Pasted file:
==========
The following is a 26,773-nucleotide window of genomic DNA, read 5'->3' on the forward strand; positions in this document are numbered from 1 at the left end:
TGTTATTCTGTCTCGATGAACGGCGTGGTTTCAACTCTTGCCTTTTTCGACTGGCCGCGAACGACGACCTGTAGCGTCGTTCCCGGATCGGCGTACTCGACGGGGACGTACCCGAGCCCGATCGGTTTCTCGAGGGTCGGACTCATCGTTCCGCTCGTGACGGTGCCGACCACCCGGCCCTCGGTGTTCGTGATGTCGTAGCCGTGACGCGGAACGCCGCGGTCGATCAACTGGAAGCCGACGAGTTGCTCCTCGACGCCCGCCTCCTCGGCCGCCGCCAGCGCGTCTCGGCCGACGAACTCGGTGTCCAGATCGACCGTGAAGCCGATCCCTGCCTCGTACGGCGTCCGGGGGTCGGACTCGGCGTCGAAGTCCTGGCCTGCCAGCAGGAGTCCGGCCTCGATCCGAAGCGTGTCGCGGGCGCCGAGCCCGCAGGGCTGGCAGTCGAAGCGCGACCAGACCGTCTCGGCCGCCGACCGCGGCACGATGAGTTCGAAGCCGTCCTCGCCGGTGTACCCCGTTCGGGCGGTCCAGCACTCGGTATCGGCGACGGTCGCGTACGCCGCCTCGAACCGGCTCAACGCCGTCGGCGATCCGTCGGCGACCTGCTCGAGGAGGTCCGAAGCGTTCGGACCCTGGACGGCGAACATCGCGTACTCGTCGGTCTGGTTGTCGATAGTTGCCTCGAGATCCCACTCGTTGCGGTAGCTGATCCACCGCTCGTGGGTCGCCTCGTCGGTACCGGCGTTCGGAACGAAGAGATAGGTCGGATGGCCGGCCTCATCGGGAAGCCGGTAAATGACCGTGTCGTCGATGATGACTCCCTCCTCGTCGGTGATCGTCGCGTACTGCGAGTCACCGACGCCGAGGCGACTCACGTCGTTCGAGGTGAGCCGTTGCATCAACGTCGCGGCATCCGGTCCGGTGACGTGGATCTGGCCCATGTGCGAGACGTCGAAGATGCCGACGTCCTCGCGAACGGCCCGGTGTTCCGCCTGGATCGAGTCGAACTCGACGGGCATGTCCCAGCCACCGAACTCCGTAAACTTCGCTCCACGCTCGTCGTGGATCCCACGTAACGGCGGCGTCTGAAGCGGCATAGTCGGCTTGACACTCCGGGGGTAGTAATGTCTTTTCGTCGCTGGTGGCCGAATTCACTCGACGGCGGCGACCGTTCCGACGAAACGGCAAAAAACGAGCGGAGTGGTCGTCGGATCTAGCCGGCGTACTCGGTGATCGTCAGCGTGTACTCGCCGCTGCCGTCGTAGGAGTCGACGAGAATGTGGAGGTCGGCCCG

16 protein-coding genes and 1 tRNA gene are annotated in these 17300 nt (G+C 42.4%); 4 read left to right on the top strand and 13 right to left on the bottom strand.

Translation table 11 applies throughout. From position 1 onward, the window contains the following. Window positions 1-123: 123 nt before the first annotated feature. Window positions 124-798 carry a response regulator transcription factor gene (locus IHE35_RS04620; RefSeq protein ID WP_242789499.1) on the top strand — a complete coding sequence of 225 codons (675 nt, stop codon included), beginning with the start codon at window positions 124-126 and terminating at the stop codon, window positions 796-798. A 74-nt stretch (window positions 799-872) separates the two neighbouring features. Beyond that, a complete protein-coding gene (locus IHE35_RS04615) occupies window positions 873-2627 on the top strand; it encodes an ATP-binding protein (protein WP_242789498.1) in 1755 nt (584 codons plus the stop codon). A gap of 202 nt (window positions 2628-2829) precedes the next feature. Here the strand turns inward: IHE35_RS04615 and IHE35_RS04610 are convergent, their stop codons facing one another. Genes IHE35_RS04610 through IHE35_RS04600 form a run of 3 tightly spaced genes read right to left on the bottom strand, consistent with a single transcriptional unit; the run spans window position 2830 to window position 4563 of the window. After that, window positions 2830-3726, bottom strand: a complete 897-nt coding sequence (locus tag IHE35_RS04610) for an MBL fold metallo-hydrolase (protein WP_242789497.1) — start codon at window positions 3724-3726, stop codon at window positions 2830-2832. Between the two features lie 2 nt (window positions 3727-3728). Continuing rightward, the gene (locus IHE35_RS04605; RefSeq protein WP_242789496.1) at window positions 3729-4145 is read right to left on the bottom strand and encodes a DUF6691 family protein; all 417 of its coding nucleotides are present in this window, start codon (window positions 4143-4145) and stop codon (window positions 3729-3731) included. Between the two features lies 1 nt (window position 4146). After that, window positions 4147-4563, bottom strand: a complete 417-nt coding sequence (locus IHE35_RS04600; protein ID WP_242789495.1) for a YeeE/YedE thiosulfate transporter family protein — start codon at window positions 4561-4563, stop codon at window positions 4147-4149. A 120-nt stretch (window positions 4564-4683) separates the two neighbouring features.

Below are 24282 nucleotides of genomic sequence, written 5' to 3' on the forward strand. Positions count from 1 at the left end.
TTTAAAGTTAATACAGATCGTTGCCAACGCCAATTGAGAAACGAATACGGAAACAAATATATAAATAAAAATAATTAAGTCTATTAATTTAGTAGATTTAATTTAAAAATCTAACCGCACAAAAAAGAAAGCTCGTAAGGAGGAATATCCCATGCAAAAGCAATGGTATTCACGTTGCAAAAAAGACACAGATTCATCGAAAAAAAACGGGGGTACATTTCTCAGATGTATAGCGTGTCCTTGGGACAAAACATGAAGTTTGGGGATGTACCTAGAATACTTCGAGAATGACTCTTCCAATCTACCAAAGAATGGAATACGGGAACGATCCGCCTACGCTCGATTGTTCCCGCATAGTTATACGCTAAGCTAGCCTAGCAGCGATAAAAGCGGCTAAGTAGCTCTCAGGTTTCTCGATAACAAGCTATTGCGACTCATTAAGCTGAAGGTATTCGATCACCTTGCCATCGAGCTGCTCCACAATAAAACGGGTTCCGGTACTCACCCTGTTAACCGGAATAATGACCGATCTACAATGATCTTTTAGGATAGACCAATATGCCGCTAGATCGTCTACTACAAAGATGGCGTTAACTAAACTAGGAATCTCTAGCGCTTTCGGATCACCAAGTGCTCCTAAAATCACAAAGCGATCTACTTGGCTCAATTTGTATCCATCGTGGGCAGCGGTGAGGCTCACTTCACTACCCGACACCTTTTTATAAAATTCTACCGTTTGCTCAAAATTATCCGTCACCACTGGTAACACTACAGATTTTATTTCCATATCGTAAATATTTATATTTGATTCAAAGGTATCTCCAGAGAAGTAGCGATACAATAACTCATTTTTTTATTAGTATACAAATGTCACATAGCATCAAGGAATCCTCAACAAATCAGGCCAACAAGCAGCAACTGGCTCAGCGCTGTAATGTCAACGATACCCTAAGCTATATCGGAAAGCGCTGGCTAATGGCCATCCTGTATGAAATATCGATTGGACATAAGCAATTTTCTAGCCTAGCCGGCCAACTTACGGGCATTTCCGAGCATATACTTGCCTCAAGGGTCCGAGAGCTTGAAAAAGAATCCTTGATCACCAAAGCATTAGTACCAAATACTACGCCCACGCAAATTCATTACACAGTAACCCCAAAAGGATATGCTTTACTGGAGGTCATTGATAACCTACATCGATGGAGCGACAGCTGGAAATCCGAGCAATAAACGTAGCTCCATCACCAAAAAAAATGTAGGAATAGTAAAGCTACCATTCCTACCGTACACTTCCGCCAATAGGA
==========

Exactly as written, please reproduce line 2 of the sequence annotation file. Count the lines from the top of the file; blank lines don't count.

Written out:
TGTTATTCTGTCTCGATGAACGGCGTGGTTTCAACTCTTGCCTTTTTCGACTGGCCGCGAACGACGACCTGTAGCGTCGTTCCCGGATCGGCGTACTCGACGGGGACGTACCCGAGCCCGATCGGTTTCTCGAGGGTCGGACTCATCGTTCCGCTCGTGACGGTGCCGACCACCCGGCCCTCGGTGTTCGTGATGTCGTAGCCGTGACGCGGAACGCCGCGGTCGATCAACTGGAAGCCGACGAGTTGCTCCTCGACGCCCGCCTCCTCGGCCGCCGCCAGCGCGTCTCGGCCGACGAACTCGGTGTCCAGATCGACCGTGAAGCCGATCCCTGCCTCGTACGGCGTCCGGGGGTCGGACTCGGCGTCGAAGTCCTGGCCTGCCAGCAGGAGTCCGGCCTCGATCCGAAGCGTGTCGCGGGCGCCGAGCCCGCAGGGCTGGCAGTCGAAGCGCGACCAGACCGTCTCGGCCGCCGACCGCGGCACGATGAGTTCGAAGCCGTCCTCGCCGGTGTACCCCGTTCGGGCGGTCCAGCACTCGGTATCGGCGACGGTCGCGTACGCCGCCTCGAACCGGCTCAACGCCGTCGGCGATCCGTCGGCGACCTGCTCGAGGAGGTCCGAAGCGTTCGGACCCTGGACGGCGAACATCGCGTACTCGTCGGTCTGGTTGTCGATAGTTGCCTCGAGATCCCACTCGTTGCGGTAGCTGATCCACCGCTCGTGGGTCGCCTCGTCGGTACCGGCGTTCGGAACGAAGAGATAGGTCGGATGGCCGGCCTCATCGGGAAGCCGGTAAATGACCGTGTCGTCGATGATGACTCCCTCCTCGTCGGTGATCGTCGCGTACTGCGAGTCACCGACGCCGAGGCGACTCACGTCGTTCGAGGTGAGCCGTTGCATCAACGTCGCGGCATCCGGTCCGGTGACGTGGATCTGGCCCATGTGCGAGACGTCGAAGATGCCGACGTCCTCGCGAACGGCCCGGTGTTCCGCCTGGATCGAGTCGAACTCGACGGGCATGTCCCAGCCACCGAACTCCGTAAACTTCGCTCCACGCTCGTCGTGGATCCCACGTAACGGCGGCGTCTGAAGCGGCATAGTCGGCTTGACACTCCGGGGGTAGTAATGTCTTTTCGTCGCTGGTGGCCGAATTCACTCGACGGCGGCGACCGTTCCGACGAAACGGCAAAAAACGAGCGGAGTGGTCGTCGGATCTAGCCGGCGTACTCGGTGATCGTCAGCGTGTACTCGCCGCTGCCGTCGTAGGAGTCGACGAGAATGTGGAGGTCGGCCCG